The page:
Blue Jays: Travis Shaw sounds excited to hit at the Rogers Centre

MILWAUKEE, WISCONSIN - APRIL 17: Travis Shaw #21 of the Milwaukee Brewers hits a double in the second inning against the St. Louis Cardinals at Miller Park on April 17, 2019 in Milwaukee, Wisconsin. (Photo by Dylan Buell/Getty Images)
MILWAUKEE, WISCONSIN - APRIL 17: Travis Shaw #21 of the Milwaukee Brewers hits a double in the second inning against the St. Louis Cardinals at Miller Park on April 17, 2019 in Milwaukee, Wisconsin. (Photo by Dylan Buell/Getty Images) /

Travis Shaw made an appearance on the MLB Network on Sirius XM, and talked about his excitement to join the Blue Jays and even the AL East.

Last week the headlines around the Toronto Blue Jays were dominated by the addition of Hyun-Jin Ryu, and with good reason. The team badly needed an ace to lead their rotation, the front office delivered by signing a premium starter, and the fan base was understandably thrilled.

What was lost in that excitement was another move the front office made, and one that has the chance to pay off in a big way. You don’t say that about a player that hit .157 a year ago very often, but Travis Shaw has a chance to be a huge bargain for the Blue Jays, and should be a solid candidate to bounce back to the All-Star calibre player he was from 2017-18.

The 29-year-old had a disastrous season in 2019, which led to his looking for a one-year “pillow” contract in order to re-establish his value. That value was significant prior to last season, as he slugged 63 home runs and was worth 8.0 bWAR from 2017-2018 while playing with the Milwaukee Brewers. A series of injuries and a struggle to return to form after getting healthy added up to just 230 at-bats over 86 games, and a slash line of just .157/.281/.270 last year.

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His offensive potential certainly appealed to the Blue Jays, but so did his fit with their current roster. With the departure of Justin Smoak in free agency, the team really needed an insurance policy for Rowdy Tellez at first base, and Shaw can certainly provide that. His most frequently played position is at third base, so he’ll be capable of backing up Vladimir Guerrero Jr. there, and he can also cover for Cavan Biggio at second as well.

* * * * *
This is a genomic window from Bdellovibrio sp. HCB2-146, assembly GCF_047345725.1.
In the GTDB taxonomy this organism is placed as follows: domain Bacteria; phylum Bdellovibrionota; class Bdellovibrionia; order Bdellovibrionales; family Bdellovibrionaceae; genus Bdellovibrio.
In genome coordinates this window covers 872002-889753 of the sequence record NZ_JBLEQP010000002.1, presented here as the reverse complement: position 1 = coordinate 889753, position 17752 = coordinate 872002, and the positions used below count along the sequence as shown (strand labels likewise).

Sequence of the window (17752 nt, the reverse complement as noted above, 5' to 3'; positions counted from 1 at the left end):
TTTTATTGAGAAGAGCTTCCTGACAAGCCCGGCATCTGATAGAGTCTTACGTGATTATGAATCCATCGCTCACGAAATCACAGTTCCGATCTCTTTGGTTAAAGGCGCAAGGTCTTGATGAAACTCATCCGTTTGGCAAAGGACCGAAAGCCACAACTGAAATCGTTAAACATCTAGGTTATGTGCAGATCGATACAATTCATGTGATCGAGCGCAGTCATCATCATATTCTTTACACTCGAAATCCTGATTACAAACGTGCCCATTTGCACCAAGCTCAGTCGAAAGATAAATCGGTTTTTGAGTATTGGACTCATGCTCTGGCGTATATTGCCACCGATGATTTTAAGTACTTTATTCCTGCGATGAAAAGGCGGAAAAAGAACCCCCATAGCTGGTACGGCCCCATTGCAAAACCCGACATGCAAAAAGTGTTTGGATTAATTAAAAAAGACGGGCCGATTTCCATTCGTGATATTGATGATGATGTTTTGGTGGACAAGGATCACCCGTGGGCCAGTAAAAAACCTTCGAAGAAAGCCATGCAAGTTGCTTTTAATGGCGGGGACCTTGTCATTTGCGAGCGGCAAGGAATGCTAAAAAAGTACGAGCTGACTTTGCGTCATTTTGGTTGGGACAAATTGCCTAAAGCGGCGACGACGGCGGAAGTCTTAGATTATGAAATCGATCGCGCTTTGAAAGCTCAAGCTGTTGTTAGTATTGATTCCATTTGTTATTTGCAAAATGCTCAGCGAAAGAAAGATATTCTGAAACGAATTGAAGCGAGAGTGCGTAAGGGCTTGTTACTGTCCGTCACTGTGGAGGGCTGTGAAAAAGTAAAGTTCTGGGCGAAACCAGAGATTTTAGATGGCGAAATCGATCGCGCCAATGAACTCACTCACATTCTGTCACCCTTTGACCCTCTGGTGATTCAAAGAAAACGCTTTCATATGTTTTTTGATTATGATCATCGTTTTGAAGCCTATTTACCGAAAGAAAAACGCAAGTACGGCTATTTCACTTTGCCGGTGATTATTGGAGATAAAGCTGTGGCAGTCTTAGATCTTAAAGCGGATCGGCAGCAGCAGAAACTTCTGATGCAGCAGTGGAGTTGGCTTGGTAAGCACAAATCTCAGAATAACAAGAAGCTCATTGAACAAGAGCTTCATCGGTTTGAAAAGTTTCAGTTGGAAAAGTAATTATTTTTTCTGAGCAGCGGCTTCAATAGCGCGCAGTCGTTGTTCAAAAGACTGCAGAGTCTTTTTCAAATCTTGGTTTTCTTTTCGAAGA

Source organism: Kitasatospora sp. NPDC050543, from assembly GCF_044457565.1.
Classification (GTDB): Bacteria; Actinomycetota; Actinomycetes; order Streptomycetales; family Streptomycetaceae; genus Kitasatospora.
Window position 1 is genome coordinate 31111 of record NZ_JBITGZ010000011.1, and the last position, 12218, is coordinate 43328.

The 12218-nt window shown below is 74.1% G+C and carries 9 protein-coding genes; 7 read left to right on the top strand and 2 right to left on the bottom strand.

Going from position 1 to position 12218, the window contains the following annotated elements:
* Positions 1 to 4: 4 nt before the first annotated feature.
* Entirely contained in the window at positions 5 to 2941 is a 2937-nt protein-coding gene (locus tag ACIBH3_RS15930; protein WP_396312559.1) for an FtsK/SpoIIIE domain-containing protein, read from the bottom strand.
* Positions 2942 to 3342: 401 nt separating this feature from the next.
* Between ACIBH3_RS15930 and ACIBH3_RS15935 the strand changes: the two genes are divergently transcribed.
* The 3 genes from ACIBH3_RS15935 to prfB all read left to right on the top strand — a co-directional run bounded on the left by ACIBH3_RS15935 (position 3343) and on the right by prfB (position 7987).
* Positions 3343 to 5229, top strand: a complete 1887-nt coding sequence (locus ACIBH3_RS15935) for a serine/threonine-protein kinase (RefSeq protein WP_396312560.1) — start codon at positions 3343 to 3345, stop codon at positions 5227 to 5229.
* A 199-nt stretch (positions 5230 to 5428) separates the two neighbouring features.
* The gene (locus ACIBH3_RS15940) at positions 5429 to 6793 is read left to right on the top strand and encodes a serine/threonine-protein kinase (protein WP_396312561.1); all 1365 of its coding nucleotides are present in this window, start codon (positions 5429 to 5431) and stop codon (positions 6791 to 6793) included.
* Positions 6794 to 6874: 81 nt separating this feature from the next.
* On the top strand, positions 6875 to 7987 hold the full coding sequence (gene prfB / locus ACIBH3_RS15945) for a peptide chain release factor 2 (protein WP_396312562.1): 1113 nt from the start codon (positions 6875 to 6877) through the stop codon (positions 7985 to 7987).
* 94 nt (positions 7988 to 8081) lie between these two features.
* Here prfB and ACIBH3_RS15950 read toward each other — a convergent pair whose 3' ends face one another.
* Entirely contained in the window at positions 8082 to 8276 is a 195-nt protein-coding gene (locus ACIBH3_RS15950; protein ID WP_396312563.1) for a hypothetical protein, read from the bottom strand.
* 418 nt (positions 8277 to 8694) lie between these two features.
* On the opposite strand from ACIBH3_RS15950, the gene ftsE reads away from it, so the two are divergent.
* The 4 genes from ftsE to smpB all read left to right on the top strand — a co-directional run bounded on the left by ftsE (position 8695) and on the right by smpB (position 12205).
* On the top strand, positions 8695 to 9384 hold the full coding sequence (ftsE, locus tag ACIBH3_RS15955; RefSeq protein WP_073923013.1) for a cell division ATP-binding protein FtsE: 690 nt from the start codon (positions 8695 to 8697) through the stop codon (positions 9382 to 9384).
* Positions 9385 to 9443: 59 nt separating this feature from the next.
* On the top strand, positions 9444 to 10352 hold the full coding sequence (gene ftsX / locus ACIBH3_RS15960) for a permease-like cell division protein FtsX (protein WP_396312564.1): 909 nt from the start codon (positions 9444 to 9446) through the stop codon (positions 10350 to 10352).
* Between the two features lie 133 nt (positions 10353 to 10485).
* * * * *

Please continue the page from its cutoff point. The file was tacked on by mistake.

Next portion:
Despite that difficult recent history, there were as many as 14 different teams that expressed interest in the Ohio native, showing that there is plenty of belief that he can return to form in 2020. And thanks to an appearance from Shaw on the MLB Network on Sirius XM, the five-year veteran gave us a pretty good idea of what appealed to him about coming to the Blue Jays, and even the AL East.

"“For me, I always saw the ball extremely well. I mean, obviously the ball flies (there), so that’s a positive. I mean, you can’t ignore it. The AL East is a very good hitter’s division for lefties, I mean, Fenway, obviously to right field is a bit challenging for home runs, but you get rewarded to left-center field with doubles. Really, the whole division is a really good division to hit in for left-handed hitters, and I’m not gonna say that’s, that’s something you don’t really think of. If the offers are similar maybe you go into that a little bit, but obviously this ballpark can help me, it can help me put up pretty good numbers if I’m healthy and get back to where I was before, so I’m not complaining at all.”"

Makes sense doesn’t it? Shaw expressed that he’s always felt comfortable hitting at the Rogers Centre, and he wants to get back into the groove at the plate in 2020. Why not do it in a place that you feel is a bit of a hitter’s haven? As an added bonus, he’s correct when he talks about the other ballparks in the division, as Oriole Park at Camden Yards in Baltimore saw more home runs than any other park over the last decade, and the Yankees have a notoriously short porch in right field that is perfect for his left-handed swing.

Shaw spent the first two seasons of his MLB career playing for the Boston Red Sox, so he’s more than familiar with the division, and he’s right about it being easier on left-handed hitters, especially compared to the NL Central. That said, have a look at his career numbers in those ballparks, courtesy of

As you can see, his numbers don’t exactly pop off the page, but most of these at-bats came in the first two years of his career. He didn’t turn into a 4-win WAR player until 2017 when he arrived in Milwaukee, and I can imagine he had dreams of taking his adjustments and improvements back to the ballparks in the AL East. It wouldn’t have hurt to get to hit against the rotations of the Orioles and even the Blue Jays of the last two seasons either.

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Thanks to free agency, he was able to return to the division and hopefully the plan will work exactly as it sounds like he’s drawn it up. On a one-year, four million dollar pact (up to 4.675 with incentives), the Blue Jays were wise to give him that opportunity, and it sounds like he’s more motivated than ever.